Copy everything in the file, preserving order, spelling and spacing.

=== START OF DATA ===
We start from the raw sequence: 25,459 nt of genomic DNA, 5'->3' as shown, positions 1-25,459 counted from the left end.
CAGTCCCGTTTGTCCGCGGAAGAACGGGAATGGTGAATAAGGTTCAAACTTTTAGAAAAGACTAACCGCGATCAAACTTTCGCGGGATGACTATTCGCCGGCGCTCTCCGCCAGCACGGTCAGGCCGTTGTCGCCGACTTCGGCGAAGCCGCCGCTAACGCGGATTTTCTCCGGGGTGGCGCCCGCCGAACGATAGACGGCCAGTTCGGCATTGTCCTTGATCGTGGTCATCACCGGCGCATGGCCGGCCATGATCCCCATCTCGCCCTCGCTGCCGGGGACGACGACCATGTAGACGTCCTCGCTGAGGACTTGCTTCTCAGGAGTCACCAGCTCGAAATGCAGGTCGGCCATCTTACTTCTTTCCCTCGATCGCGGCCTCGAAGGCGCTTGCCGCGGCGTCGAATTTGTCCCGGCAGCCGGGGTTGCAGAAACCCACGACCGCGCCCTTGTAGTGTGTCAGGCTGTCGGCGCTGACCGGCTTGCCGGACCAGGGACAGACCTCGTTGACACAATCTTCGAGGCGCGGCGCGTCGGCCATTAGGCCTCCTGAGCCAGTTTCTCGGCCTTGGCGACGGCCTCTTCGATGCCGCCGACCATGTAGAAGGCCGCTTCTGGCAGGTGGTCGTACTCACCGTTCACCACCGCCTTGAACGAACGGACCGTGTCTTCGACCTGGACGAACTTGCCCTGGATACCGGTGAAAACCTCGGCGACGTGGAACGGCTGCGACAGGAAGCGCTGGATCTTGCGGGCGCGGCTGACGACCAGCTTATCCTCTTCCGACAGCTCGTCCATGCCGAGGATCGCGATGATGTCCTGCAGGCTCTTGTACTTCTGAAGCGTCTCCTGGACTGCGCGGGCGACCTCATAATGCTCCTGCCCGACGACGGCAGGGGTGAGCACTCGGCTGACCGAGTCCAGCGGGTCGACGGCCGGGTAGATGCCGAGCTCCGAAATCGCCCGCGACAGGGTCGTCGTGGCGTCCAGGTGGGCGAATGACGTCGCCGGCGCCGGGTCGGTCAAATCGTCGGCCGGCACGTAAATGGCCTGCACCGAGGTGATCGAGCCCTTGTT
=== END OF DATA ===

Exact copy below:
We start from the raw sequence: 25,459 nt of genomic DNA, 5'->3' as shown, positions 1-25,459 counted from the left end.
CAGTCCCGTTTGTCCGCGGAAGAACGGGAATGGTGAATAAGGTTCAAACTTTTAGAAAAGACTAACCGCGATCAAACTTTCGCGGGATGACTATTCGCCGGCGCTCTCCGCCAGCACGGTCAGGCCGTTGTCGCCGACTTCGGCGAAGCCGCCGCTAACGCGGATTTTCTCCGGGGTGGCGCCCGCCGAACGATAGACGGCCAGTTCGGCATTGTCCTTGATCGTGGTCATCACCGGCGCATGGCCGGCCATGATCCCCATCTCGCCCTCGCTGCCGGGGACGACGACCATGTAGACGTCCTCGCTGAGGACTTGCTTCTCAGGAGTCACCAGCTCGAAATGCAGGTCGGCCATCTTACTTCTTTCCCTCGATCGCGGCCTCGAAGGCGCTTGCCGCGGCGTCGAATTTGTCCCGGCAGCCGGGGTTGCAGAAACCCACGACCGCGCCCTTGTAGTGTGTCAGGCTGTCGGCGCTGACCGGCTTGCCGGACCAGGGACAGACCTCGTTGACACAATCTTCGAGGCGCGGCGCGTCGGCCATTAGGCCTCCTGAGCCAGTTTCTCGGCCTTGGCGACGGCCTCTTCGATGCCGCCGACCATGTAGAAGGCCGCTTCTGGCAGGTGGTCGTACTCACCGTTCACCACCGCCTTGAACGAACGGACCGTGTCTTCGACCTGGACGAACTTGCCCTGGATACCGGTGAAAACCTCGGCGACGTGGAACGGCTGCGACAGGAAGCGCTGGATCTTGCGGGCGCGGCTGACGACCAGCTTATCCTCTTCCGACAGCTCGTCCATGCCGAGGATCGCGATGATGTCCTGCAGGCTCTTGTACTTCTGAAGCGTCTCCTGGACTGCGCGGGCGACCTCATAATGCTCCTGCCCGACGACGGCAGGGGTGAGCACTCGGCTGACCGAGTCCAGCGGGTCGACGGCCGGGTAGATGCCGAGCTCCGAAATCGCCCGCGACAGGGTCGTCGTGGCGTCCAGGTGGGCGAATGACGTCGCCGGCGCCGGGTCGGTCAAATCGTCGGCCGGCACGTAAATGGCCTGCACCGAGGTGATCGAGCCCTTGTT